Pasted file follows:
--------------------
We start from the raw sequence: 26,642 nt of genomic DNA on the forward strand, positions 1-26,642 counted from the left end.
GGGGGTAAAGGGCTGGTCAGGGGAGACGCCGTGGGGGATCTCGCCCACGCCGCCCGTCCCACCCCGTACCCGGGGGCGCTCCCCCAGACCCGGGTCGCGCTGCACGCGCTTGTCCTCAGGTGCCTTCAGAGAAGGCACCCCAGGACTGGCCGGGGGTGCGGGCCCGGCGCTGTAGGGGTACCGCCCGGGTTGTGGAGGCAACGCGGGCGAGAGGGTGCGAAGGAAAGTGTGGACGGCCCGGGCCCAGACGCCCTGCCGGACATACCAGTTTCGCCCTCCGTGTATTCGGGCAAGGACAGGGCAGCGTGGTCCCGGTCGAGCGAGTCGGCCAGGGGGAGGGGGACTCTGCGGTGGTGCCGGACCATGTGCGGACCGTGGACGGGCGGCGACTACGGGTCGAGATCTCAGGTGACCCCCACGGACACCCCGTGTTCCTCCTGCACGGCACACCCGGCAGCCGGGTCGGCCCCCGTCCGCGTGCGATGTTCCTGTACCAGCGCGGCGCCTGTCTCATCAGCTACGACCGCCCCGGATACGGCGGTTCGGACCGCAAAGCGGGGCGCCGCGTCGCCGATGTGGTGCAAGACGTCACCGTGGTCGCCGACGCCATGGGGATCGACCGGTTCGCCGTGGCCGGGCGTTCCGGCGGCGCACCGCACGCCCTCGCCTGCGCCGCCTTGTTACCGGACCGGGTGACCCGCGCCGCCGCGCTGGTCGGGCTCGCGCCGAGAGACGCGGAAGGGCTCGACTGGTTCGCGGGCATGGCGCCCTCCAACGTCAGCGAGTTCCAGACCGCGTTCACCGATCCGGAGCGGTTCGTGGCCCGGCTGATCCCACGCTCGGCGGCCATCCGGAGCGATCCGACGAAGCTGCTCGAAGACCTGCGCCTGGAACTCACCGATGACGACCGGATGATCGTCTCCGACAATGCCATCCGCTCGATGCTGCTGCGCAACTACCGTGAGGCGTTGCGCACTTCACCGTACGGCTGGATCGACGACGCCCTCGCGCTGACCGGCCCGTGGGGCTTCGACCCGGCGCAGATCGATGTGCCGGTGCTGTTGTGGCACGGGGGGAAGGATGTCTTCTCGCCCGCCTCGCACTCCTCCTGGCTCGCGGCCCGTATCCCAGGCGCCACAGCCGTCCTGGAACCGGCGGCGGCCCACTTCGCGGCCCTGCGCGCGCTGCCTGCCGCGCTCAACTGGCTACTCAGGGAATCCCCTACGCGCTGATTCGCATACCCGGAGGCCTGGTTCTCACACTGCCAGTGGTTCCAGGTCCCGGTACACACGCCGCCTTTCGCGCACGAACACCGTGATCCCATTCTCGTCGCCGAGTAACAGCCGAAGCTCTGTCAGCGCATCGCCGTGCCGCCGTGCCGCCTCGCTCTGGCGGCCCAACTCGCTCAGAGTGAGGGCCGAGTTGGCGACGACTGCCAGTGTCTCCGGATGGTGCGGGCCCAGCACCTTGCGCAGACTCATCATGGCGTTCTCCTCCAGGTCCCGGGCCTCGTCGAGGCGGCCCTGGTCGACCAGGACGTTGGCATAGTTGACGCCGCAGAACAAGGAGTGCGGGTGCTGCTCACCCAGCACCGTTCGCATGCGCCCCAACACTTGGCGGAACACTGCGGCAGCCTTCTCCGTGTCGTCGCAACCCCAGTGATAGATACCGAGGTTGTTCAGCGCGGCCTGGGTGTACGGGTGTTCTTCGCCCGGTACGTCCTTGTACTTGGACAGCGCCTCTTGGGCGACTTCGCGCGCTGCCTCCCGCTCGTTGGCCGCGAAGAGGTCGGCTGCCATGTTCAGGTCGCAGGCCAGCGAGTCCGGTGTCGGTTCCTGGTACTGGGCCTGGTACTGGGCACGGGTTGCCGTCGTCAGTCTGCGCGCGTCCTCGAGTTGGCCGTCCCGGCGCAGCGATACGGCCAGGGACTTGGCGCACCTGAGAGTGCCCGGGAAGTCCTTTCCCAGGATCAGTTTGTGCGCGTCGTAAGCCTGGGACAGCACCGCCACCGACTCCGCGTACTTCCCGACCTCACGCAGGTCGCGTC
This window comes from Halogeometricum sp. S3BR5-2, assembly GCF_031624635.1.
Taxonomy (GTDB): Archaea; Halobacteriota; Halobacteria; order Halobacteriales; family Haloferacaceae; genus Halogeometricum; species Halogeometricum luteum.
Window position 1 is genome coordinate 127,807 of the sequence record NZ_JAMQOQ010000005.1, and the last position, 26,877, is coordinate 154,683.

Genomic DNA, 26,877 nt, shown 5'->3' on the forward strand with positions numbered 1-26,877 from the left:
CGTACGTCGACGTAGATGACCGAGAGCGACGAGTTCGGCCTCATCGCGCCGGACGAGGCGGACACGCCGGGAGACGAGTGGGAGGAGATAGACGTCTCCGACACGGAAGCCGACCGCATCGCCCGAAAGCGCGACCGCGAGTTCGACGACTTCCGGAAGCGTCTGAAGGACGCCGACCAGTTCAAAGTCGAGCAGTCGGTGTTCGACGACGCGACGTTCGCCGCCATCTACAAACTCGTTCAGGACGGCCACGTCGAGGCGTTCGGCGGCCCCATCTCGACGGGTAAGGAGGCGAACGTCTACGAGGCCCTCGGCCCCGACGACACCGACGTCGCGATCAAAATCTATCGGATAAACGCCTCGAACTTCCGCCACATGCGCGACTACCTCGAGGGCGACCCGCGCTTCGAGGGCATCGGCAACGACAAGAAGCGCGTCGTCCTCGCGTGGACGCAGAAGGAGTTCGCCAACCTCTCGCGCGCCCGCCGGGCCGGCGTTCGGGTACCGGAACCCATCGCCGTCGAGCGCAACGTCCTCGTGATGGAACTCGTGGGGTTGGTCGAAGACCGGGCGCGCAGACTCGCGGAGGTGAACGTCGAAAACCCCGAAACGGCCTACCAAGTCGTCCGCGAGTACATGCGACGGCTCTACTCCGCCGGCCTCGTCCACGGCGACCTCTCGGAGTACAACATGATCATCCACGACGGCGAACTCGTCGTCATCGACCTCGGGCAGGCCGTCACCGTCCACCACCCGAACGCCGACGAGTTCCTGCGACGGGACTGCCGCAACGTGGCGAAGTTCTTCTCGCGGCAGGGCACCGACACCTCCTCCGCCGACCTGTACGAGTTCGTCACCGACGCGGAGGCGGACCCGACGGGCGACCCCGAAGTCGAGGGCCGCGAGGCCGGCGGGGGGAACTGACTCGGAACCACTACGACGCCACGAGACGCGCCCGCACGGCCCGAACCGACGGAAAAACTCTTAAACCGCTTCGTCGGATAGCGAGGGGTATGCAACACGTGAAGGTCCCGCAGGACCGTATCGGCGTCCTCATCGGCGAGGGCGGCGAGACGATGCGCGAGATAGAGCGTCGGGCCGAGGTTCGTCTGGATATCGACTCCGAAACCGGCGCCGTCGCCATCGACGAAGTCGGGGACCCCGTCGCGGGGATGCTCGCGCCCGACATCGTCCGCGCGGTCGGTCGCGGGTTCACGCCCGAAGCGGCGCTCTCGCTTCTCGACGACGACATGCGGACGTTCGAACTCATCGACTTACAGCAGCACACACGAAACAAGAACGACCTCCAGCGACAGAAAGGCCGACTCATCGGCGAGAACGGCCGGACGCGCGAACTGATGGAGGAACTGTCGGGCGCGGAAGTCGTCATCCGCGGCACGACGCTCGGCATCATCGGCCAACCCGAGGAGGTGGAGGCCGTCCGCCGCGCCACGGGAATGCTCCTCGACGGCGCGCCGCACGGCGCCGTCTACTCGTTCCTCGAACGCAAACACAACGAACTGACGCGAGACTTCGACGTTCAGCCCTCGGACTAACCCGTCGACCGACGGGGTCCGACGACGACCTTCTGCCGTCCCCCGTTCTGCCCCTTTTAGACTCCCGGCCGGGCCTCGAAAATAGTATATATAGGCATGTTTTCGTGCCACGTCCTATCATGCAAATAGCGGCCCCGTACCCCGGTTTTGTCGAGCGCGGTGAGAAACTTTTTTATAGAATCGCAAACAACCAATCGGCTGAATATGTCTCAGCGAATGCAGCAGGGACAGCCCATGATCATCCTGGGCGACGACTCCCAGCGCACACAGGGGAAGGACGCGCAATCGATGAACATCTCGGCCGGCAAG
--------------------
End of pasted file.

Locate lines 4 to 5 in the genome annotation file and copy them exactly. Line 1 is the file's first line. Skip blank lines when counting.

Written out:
Taxonomy (GTDB): Archaea; Halobacteriota; Halobacteria; order Halobacteriales; family Haloferacaceae; genus Halogeometricum; species Halogeometricum luteum.
Window position 1 is genome coordinate 127,807 of the sequence record NZ_JAMQOQ010000005.1, and the last position, 26,877, is coordinate 154,683.